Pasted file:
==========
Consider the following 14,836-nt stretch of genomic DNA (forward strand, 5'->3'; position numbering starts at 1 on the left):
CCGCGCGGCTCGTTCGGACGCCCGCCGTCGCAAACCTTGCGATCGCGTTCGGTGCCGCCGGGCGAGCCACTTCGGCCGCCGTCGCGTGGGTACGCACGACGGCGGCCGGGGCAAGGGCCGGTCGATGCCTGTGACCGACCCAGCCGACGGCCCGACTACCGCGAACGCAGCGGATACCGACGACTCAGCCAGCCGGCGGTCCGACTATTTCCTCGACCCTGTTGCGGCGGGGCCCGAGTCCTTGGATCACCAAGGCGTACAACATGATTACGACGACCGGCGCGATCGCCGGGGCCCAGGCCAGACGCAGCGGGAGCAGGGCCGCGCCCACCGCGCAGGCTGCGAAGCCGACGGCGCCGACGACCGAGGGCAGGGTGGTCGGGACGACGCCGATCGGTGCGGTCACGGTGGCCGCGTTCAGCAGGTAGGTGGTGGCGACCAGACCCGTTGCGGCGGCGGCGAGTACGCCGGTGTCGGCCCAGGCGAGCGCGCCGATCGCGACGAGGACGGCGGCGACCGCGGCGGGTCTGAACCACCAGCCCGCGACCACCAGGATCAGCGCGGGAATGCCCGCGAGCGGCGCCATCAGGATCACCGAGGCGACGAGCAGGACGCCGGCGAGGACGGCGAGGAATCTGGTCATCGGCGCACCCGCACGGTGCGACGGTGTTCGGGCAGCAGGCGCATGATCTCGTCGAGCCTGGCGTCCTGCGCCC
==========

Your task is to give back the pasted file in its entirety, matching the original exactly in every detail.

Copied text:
Consider the following 14,836-nt stretch of genomic DNA (forward strand, 5'->3'; position numbering starts at 1 on the left):
CCGCGCGGCTCGTTCGGACGCCCGCCGTCGCAAACCTTGCGATCGCGTTCGGTGCCGCCGGGCGAGCCACTTCGGCCGCCGTCGCGTGGGTACGCACGACGGCGGCCGGGGCAAGGGCCGGTCGATGCCTGTGACCGACCCAGCCGACGGCCCGACTACCGCGAACGCAGCGGATACCGACGACTCAGCCAGCCGGCGGTCCGACTATTTCCTCGACCCTGTTGCGGCGGGGCCCGAGTCCTTGGATCACCAAGGCGTACAACATGATTACGACGACCGGCGCGATCGCCGGGGCCCAGGCCAGACGCAGCGGGAGCAGGGCCGCGCCCACCGCGCAGGCTGCGAAGCCGACGGCGCCGACGACCGAGGGCAGGGTGGTCGGGACGACGCCGATCGGTGCGGTCACGGTGGCCGCGTTCAGCAGGTAGGTGGTGGCGACCAGACCCGTTGCGGCGGCGGCGAGTACGCCGGTGTCGGCCCAGGCGAGCGCGCCGATCGCGACGAGGACGGCGGCGACCGCGGCGGGTCTGAACCACCAGCCCGCGACCACCAGGATCAGCGCGGGAATGCCCGCGAGCGGCGCCATCAGGATCACCGAGGCGACGAGCAGGACGCCGGCGAGGACGGCGAGGAATCTGGTCATCGGCGCACCCGCACGGTGCGACGGTGTTCGGGCAGCAGGCGCATGATCTCGTCGAGCCTGGCGTCCTGCGCCC